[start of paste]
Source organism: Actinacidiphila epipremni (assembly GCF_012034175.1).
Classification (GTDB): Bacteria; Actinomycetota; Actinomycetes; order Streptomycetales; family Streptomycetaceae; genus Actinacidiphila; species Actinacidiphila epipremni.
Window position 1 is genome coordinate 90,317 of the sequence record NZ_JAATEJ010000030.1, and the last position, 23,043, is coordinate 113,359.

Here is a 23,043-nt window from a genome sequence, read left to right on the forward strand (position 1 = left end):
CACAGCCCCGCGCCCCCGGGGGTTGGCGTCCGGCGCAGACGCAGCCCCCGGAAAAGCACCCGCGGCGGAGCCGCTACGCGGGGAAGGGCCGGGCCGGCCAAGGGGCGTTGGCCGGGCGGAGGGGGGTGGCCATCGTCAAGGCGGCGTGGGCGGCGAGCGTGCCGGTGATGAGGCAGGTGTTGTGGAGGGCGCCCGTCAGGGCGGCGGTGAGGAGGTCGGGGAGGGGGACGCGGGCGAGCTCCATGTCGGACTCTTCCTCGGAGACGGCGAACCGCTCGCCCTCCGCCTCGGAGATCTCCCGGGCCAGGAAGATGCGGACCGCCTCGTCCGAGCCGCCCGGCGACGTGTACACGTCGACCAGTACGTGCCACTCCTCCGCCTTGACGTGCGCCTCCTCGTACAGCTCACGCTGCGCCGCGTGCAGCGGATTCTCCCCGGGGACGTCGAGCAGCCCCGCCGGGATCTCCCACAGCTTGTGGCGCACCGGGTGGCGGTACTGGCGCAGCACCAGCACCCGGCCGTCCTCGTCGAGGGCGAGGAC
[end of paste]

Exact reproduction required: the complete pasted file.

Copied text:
Source organism: Actinacidiphila epipremni (assembly GCF_012034175.1).
Classification (GTDB): Bacteria; Actinomycetota; Actinomycetes; order Streptomycetales; family Streptomycetaceae; genus Actinacidiphila; species Actinacidiphila epipremni.
Window position 1 is genome coordinate 90,317 of the sequence record NZ_JAATEJ010000030.1, and the last position, 23,043, is coordinate 113,359.

Here is a 23,043-nt window from a genome sequence, read left to right on the forward strand (position 1 = left end):
CACAGCCCCGCGCCCCCGGGGGTTGGCGTCCGGCGCAGACGCAGCCCCCGGAAAAGCACCCGCGGCGGAGCCGCTACGCGGGGAAGGGCCGGGCCGGCCAAGGGGCGTTGGCCGGGCGGAGGGGGGTGGCCATCGTCAAGGCGGCGTGGGCGGCGAGCGTGCCGGTGATGAGGCAGGTGTTGTGGAGGGCGCCCGTCAGGGCGGCGGTGAGGAGGTCGGGGAGGGGGACGCGGGCGAGCTCCATGTCGGACTCTTCCTCGGAGACGGCGAACCGCTCGCCCTCCGCCTCGGAGATCTCCCGGGCCAGGAAGATGCGGACCGCCTCGTCCGAGCCGCCCGGCGACGTGTACACGTCGACCAGTACGTGCCACTCCTCCGCCTTGACGTGCGCCTCCTCGTACAGCTCACGCTGCGCCGCGTGCAGCGGATTCTCCCCGGGGACGTCGAGCAGCCCCGCCGGGATCTCCCACAGCTTGTGGCGCACCGGGTGGCGGTACTGGCGCAGCACCAGCACCCGGCCGTCCTCGTCGAGGGCGAGGAC